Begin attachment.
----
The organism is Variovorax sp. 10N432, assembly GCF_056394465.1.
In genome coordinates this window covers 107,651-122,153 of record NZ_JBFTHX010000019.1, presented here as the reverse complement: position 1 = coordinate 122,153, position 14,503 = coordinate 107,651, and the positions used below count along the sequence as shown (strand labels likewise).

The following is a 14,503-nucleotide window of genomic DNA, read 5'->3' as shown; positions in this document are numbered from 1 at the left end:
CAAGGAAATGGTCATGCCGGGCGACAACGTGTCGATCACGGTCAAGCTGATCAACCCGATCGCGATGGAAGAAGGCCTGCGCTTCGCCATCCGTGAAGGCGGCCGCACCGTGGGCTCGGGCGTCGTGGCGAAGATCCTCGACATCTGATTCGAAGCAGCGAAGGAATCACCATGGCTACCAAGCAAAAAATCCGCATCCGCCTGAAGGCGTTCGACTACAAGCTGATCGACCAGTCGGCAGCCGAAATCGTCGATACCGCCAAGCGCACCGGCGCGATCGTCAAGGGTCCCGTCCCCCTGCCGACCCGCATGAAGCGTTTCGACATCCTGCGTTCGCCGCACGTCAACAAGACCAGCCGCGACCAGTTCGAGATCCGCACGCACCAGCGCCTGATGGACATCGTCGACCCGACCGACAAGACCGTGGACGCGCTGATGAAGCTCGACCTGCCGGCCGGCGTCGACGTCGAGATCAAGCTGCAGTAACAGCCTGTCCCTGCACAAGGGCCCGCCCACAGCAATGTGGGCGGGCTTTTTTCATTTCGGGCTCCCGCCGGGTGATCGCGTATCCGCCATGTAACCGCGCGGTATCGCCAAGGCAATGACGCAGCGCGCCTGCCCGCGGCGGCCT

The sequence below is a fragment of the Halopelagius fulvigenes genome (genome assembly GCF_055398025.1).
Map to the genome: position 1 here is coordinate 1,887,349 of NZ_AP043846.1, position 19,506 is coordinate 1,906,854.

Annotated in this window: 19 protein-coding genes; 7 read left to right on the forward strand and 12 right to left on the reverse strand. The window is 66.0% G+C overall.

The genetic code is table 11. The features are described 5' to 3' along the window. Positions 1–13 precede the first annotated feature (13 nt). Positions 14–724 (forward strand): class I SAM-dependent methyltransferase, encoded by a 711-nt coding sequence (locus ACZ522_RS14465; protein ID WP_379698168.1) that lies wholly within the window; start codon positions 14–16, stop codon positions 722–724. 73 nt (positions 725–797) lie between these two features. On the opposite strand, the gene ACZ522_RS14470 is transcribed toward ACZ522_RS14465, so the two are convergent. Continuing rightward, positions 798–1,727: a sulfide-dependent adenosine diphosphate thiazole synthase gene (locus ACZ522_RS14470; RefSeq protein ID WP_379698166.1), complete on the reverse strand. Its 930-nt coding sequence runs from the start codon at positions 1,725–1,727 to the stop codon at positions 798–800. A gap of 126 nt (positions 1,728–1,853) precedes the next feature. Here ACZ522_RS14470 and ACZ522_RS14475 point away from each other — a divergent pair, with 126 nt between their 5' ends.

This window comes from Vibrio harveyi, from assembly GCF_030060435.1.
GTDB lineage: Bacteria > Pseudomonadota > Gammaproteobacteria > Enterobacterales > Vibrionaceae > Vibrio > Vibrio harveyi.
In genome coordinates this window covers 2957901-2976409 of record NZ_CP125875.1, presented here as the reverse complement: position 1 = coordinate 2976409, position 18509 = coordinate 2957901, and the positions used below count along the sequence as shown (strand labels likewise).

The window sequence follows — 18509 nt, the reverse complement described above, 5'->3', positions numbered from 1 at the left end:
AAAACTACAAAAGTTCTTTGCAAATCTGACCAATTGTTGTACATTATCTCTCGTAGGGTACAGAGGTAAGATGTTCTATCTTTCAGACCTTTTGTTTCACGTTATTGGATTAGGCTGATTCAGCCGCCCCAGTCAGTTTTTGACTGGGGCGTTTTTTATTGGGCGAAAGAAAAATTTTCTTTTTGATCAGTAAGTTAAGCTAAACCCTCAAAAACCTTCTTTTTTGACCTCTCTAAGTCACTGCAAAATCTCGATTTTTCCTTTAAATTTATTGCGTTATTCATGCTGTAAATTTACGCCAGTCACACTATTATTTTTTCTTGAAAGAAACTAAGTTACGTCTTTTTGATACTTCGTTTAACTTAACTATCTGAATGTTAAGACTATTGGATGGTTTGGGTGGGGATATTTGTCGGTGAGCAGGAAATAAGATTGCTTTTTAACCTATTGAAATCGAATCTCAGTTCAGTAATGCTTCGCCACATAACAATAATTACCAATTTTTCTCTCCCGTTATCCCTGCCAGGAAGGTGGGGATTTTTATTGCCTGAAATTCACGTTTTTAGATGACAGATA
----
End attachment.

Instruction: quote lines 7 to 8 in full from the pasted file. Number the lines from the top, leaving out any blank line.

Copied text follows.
Annotated in this window: 19 protein-coding genes; 7 read left to right on the forward strand and 12 right to left on the reverse strand. The window is 66.0% G+C overall.

The genetic code is table 11. The features are described 5' to 3' along the window. Positions 1–13 precede the first annotated feature (13 nt). Positions 14–724 (forward strand): class I SAM-dependent methyltransferase, encoded by a 711-nt coding sequence (locus ACZ522_RS14465; protein ID WP_379698168.1) that lies wholly within the window; start codon positions 14–16, stop codon positions 722–724. 73 nt (positions 725–797) lie between these two features. On the opposite strand, the gene ACZ522_RS14470 is transcribed toward ACZ522_RS14465, so the two are convergent. Continuing rightward, positions 798–1,727: a sulfide-dependent adenosine diphosphate thiazole synthase gene (locus ACZ522_RS14470; RefSeq protein ID WP_379698166.1), complete on the reverse strand. Its 930-nt coding sequence runs from the start codon at positions 1,725–1,727 to the stop codon at positions 798–800. A gap of 126 nt (positions 1,728–1,853) precedes the next feature. Here ACZ522_RS14470 and ACZ522_RS14475 point away from each other — a divergent pair, with 126 nt between their 5' ends.